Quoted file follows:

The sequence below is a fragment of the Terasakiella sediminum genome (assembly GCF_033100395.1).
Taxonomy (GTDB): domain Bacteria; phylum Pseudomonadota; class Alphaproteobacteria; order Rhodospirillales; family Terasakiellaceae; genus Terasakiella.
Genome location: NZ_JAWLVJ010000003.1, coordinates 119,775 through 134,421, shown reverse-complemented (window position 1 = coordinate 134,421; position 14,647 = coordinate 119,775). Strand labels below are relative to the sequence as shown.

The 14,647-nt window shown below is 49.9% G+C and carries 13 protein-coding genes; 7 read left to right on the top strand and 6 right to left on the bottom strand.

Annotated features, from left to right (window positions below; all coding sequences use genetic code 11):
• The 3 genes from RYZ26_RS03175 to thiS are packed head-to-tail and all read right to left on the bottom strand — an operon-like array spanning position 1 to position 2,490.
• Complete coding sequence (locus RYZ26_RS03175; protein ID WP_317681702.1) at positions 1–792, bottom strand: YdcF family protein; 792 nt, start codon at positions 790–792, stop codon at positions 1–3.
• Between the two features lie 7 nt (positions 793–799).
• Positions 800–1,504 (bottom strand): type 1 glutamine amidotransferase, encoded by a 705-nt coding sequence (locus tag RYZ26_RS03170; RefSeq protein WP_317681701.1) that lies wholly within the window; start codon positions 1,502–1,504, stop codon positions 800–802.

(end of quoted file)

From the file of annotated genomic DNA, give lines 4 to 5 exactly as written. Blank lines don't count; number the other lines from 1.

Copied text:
The 14,647-nt window shown below is 49.9% G+C and carries 13 protein-coding genes; 7 read left to right on the top strand and 6 right to left on the bottom strand.

Annotated features, from left to right (window positions below; all coding sequences use genetic code 11):